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A single event involving the malfunction or failure of a blowout preventer (BOP) component can result in unplanned downtime on a drilling rig, costing millions of dollars. These events can add up throughout the equipment’s lifecycle to a significant amount of cost and lost time. Due to uncertainty about the lifecycle of BOP stack components, drilling contractors may arbitrarily replace components during scheduled maintenance to try to mitigate unplanned downtime.
Additionally, history has proven that a malfunctioning BOP component can result in a loss of well control, threatening the safety of people and the environment. As a result of the significant safety risks, the Bureau of Safety and Environmental Enforcement (BSEE) established regulations, described below, that require operators to develop and implement BOP real-time monitoring (RTM).
This article describes how IPT’s BOP Reliability System (BRS) helped a customer to identify a malfunctioning BOP control system component so it could be replaced during scheduled maintenance before it caused an interruption in drilling operations or a loss of well control.
IPT provides full monitoring services of well control equipment (WCE) data, downhole drilling data and tools. Specifically for BOPs, we offer a suite of services to ensure BOP reliability and efficiency. These services include WCE surveying and verification, monitoring by highly skilled experts, advanced data analytics for maintenance planning and compliance consulting.
This approach of monitoring and the application of advanced data analytics move the maintenance program from schedule-based approach toward a condition-based system, improving efficiency and reducing risk.
Historically failures have driven BOP maintenance response, the RTM move toward pro-active maintenance increases awareness of equipment condition (and therefore risk) using monitoring, alarms and alerts.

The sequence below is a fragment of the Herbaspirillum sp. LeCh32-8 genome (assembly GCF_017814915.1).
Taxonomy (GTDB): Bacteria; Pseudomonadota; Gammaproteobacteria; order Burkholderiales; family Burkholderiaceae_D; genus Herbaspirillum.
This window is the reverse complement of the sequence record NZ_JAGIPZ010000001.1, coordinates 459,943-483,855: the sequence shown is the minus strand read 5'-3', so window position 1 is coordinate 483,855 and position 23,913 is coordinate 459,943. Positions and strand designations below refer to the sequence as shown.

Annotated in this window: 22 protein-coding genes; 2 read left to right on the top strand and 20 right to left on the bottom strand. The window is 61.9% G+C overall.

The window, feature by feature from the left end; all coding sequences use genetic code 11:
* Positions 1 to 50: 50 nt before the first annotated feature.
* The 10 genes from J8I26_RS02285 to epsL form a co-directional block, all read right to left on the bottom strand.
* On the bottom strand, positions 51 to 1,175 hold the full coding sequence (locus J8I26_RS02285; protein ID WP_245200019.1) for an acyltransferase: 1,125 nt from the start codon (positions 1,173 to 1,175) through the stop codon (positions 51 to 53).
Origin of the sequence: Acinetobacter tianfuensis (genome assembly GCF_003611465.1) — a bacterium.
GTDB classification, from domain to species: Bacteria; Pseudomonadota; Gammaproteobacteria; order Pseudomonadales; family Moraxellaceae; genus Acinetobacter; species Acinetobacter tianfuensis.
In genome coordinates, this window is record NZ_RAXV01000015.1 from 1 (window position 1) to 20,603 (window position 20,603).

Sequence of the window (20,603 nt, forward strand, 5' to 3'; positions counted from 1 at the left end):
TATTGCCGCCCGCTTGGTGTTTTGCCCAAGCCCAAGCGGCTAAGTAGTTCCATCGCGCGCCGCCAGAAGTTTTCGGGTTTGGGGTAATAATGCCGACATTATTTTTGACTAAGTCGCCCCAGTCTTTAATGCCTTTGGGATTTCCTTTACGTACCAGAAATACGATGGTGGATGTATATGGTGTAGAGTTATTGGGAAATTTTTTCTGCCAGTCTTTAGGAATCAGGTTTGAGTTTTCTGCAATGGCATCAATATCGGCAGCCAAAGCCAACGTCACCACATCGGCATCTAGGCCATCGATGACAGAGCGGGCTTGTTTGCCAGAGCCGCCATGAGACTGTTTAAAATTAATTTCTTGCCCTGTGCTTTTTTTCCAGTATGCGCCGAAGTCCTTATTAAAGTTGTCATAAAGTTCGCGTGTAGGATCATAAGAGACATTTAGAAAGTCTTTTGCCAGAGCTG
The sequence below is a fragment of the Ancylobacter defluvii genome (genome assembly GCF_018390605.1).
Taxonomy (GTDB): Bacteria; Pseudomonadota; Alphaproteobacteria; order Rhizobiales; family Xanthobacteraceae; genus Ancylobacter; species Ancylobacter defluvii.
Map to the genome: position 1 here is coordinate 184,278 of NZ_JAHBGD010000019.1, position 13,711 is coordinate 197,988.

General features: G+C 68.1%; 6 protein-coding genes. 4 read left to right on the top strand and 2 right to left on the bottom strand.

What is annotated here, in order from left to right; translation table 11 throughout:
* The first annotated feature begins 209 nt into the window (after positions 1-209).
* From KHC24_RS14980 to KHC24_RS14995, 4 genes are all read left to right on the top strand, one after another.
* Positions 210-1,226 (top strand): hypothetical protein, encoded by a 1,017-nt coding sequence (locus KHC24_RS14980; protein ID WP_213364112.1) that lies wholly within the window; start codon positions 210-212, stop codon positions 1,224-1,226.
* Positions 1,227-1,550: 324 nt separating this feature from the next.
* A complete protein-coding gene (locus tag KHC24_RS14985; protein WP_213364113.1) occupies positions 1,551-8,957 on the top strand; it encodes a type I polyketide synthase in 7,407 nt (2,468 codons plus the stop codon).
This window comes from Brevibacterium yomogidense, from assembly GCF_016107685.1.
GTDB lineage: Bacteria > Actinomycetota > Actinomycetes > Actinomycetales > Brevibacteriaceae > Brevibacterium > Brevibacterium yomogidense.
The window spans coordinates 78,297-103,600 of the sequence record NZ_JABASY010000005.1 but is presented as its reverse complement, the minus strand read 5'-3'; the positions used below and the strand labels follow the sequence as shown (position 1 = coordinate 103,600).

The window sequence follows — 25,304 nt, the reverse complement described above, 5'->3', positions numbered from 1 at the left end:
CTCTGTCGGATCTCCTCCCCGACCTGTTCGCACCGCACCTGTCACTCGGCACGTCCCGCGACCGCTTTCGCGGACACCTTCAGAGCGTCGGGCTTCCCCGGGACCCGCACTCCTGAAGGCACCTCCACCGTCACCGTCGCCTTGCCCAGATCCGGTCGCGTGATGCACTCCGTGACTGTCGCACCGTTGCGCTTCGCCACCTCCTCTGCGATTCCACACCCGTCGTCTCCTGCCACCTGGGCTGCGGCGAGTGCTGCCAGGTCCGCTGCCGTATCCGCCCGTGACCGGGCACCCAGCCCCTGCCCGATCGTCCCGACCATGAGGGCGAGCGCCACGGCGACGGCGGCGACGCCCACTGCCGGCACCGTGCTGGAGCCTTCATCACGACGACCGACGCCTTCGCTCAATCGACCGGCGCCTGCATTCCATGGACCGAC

In early 2022, an IPT BOP analyst was monitoring a surface BOP control system on a jack-up rig in the Gulf of Mexico. The experienced and trained analyst was able to identify a possible failure ahead of an event, ensuring the rig avoided unplanned downtime.
In this example, the issue was with the BOP manifold regulator, which was supplied with 3000 psi from the accumulator bank. The manifold regulator reduces the supply pressure to 1500 psi for operation of the BOP pipe rams, blind shear rams (BSRs), and choke and kill valves. While monitoring the accumulator, the BOP analyst noticed that the manifold regulator showed an increased leak off rate after the BSRs were functioned closed (see graph below). In this case, the 1,500 psi manifold regulator pressure was deviating by more than 25 percent. Although it is not uncommon for a regulator’s pressure to vary, the BOP analyst knew that the level of deviation likely indicated an eminent component failure or a leak in the hydraulic circuit.
After our BOP analyst logged the event, the customer was notified of anomalous regulator behavior. When IPT provided comparative trends from other regulators, the drilling supervisor determined that the regulator should be replaced during scheduled maintenance to avoid disrupting future drilling operations.
The customer replaced the regulator before commencing drilling operations on a sister well. Subsequent BOP monitoring showed that the new regulator was operating normally. Notably, the customer also provided the new regulator’s certification for documentation in IPT’s database for future lifecycle tracking.
IPT’s RTM service and the customer’s proactiveness to replace the manifold regulator potentially avoided a very expensive BOP failure during drilling operations, as well as reduced risk to people and the environment. The outcome also shows how drilling contractors can reduce expenses by focusing on components that need to be replaced during scheduled maintenance rather than arbitrarily replacing components.
The BSEE Code of Federal Regulations (CFR) requires operators to provide real-time monitoring (RTM) for BOPs in the Gulf of Mexico. BSEE CFR Chapter II – Subchapter B – §250.724 (a) describes the RTM requirements as follows.
(a) When conducting well operations with a subsea BOP or with a surface BOP on a floating facility, or when operating in a high-pressure, high-temperature (HPHT) environment, you must gather and monitor real-time well data using an independent, automatic, and continuous monitoring system capable of recording, storing, and transmitting data regarding the following:
(1) The BOP control system;
(2) The well’s active fluid circulating system; and
(3) The well’s downhole conditions with the bottom hole assembly tools (if any tools are installed).
Our BRS is helping operators and drilling contractors to gain knowledge about the lifecycle of critical BOP components so they can increase BOP reliability and decrease costs through targeted preventative maintenance. For more information about our BOP Reliability System, contact us.